Note Taking, That's not my job, whatever.

Subject: Note Taking, That's not my job, whatever.
From: Arlen -dot- P -dot- Walker -at- JCI -dot- COM
Date: Fri, 26 Jul 1996 08:46:00 -0600

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Subject: Note Taking, That's not my job, whatever.
From: "eilrh -at- EXCHANGE -dot- WCC -dot- LUCENT -dot- COM%Mailhub"@ccMail.JCI.Com
To: Arlen_P_Walker%BG-HDQTRS -at- ccMail -dot- JCI -dot- Com, "TECHWR-L -at- LISTSERV -dot- OKSTATE -dot- EDU%Mailhub"@ccMail.JCI.Com
Date: Thu, 25 Jul 1996 17:08 -0600 (CST)

Let me just suggest that, before you go calling people prima donnas,
ask yourself what your motivation is. I'm guessing your answer will
fall somewhere under either "ignorance" or "envy."

Since I was the one that first used the phrase (and I didn't aim it at
anyone in particular; I displayed a garment of a general size, if you care
to claim it was cut-to-fit, that's your problem) I take it you're addressing
me. My motivation was that I am sick unto death of working on "teams" (and I
use the term loosely) where people are more worried that they're actually
going to end up doing more grunt work than someone else on the team than
worrying about the job at hand. I have even worked with people who feel they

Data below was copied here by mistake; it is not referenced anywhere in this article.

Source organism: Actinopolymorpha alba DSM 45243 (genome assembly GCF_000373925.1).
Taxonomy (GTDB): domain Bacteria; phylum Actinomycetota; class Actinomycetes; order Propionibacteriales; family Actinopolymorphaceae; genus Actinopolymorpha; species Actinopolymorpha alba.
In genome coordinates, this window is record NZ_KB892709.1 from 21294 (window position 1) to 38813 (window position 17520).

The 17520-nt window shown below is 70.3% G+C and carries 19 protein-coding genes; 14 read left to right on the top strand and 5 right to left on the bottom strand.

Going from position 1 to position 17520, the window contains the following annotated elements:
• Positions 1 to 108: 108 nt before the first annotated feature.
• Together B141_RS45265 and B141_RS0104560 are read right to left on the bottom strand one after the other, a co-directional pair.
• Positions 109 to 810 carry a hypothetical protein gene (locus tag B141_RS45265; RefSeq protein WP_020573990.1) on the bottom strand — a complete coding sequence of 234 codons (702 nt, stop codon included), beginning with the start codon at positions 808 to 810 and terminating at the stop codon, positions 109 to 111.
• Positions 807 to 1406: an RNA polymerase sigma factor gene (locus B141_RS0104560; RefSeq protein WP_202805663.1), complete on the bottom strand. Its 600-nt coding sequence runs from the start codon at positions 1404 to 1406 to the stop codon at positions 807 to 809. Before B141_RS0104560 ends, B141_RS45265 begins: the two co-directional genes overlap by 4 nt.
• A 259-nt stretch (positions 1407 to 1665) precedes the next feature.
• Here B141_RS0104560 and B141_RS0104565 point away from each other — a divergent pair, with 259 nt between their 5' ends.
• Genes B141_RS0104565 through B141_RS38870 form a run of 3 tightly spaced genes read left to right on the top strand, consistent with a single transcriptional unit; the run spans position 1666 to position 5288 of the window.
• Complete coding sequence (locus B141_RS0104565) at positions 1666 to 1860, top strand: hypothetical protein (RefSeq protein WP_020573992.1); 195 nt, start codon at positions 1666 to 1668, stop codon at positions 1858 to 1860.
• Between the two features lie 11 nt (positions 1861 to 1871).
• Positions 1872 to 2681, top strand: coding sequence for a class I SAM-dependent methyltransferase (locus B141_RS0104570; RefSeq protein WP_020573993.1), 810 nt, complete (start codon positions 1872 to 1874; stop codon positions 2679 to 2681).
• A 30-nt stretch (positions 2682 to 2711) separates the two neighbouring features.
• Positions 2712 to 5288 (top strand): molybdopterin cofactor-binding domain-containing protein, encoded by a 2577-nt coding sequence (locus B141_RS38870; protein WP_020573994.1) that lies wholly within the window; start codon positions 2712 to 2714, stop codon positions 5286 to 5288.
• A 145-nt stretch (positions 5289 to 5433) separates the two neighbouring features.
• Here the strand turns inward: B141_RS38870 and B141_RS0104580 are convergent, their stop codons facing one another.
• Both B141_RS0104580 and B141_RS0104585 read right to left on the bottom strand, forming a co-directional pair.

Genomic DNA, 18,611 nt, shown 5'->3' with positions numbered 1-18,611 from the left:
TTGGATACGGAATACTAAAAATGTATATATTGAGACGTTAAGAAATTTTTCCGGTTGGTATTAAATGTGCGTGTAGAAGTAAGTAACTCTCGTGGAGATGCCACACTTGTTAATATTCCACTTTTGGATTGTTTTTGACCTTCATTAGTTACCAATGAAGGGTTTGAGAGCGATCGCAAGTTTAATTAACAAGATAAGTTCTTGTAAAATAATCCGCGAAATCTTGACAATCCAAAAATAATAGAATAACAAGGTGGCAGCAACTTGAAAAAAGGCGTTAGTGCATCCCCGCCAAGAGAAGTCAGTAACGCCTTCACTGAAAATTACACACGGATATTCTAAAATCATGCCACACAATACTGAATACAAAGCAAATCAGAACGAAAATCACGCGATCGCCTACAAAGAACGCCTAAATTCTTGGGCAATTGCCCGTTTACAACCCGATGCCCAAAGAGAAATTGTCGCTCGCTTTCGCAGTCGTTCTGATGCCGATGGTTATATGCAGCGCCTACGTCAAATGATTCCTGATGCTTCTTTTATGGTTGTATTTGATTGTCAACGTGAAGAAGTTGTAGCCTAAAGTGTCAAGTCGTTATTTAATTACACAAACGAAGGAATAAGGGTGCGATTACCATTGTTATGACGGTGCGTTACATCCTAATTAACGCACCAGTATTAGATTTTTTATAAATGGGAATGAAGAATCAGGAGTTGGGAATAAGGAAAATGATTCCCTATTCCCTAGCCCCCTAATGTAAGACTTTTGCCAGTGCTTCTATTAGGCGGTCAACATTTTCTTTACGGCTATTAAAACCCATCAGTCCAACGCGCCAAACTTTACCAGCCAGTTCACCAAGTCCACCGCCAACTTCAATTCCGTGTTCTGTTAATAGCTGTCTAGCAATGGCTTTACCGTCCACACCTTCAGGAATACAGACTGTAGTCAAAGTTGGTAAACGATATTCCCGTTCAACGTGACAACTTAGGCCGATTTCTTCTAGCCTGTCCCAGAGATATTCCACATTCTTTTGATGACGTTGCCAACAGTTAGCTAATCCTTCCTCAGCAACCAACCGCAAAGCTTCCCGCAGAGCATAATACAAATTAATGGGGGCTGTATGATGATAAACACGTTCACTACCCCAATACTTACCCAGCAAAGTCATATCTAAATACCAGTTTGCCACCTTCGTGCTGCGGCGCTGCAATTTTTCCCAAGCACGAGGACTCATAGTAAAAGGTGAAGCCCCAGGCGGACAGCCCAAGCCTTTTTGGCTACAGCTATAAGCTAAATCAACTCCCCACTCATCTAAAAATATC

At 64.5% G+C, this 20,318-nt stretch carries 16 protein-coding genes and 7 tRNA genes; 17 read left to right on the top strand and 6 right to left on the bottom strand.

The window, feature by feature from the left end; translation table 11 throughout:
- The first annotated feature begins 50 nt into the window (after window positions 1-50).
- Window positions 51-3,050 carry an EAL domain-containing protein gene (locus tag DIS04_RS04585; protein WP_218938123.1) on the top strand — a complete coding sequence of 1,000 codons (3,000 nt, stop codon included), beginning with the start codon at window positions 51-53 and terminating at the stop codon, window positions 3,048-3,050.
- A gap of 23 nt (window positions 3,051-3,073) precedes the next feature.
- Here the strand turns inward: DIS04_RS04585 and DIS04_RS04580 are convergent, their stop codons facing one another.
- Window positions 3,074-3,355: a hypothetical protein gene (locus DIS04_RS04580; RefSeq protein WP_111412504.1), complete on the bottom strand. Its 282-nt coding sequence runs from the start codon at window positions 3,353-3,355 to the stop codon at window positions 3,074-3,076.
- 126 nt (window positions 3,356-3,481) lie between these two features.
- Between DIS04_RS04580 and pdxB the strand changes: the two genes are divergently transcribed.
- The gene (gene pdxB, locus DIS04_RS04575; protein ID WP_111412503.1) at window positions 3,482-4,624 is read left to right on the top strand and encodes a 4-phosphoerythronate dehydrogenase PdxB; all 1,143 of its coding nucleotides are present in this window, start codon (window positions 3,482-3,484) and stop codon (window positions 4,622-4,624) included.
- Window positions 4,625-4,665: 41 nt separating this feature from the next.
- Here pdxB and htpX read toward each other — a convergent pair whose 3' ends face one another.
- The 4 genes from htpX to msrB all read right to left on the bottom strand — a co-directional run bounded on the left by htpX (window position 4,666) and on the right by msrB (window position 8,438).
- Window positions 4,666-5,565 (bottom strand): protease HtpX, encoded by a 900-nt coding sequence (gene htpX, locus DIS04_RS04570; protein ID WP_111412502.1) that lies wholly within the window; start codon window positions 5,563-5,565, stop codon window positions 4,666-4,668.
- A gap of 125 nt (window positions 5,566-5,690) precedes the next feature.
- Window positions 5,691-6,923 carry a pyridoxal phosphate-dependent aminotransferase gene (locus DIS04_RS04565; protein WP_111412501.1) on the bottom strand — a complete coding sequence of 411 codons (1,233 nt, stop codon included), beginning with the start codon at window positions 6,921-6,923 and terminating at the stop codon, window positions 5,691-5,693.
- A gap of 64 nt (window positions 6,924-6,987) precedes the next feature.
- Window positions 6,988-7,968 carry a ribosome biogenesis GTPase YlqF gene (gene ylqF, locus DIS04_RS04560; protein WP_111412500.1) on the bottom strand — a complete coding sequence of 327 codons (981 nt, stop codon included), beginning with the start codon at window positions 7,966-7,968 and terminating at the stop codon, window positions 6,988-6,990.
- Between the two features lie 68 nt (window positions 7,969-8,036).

have to find out whose fault the problem is before they will begin working
on a fix. (My reponse to them is generally, "OK, it's my fault; I broke it.
*Now* will you fix it?" Whether it happens to be my fault or not doesn't
matter to me, as long as it gets fixed.)

Yes, some people get dumped on. I've seen an engineering manager walk all
the way from his desk to a female lab technician's desk, to ask her to go
get his printout off the printer. (The distance he walked to her desk was at
least 2/3 the distance from his desk to the printer.) Sometimes it's me
getting dumped on. But even when it's not, I'm sure I find witnessing that
dumping only slightly less irritating than the dumpee.

But that's not the point. The point is getting the job done. So I did scut
work. So what? The team produced results. And they wouldn't have without
someone doing the scut work. (And, BTW, if there's anyone on the team doing
scut work that *doesn't* help the team succeed, the proper question isn't
"Why should *I* do it?" but "Why should *we* -- or *anyone* -- do it?") Did
it tax my talents heavily? No. Does it matter? No. The *team* produced
results, and any personal glory in it comes only as a reflection of the
team's success.

I've seen a lot of advice floating out on this question, including a piece
(given, I would hope, with a large amount of tongue in cheek) recommending
intentionally doing it badly. If the goal, what you're aiming at, matters,
then you swallow your ego and do what it takes. If it doesn't, then maybe
you need to ask yourself why you're doing it in the first place? To engage
in a bit of hyperbole and quote one of the folks around here, "If you're not
out to change the world, then what are you doing wasting my time?"

Have fun,
Chief Managing Director In Charge, Department of Redundancy Department
DNRC 224

Arlen -dot- P -dot- Walker -at- JCI -dot- Com
In God we trust; all others must provide data.
Opinions expressed are mine and mine alone.
If JCI had an opinion on this, they'd hire someone else to deliver it.

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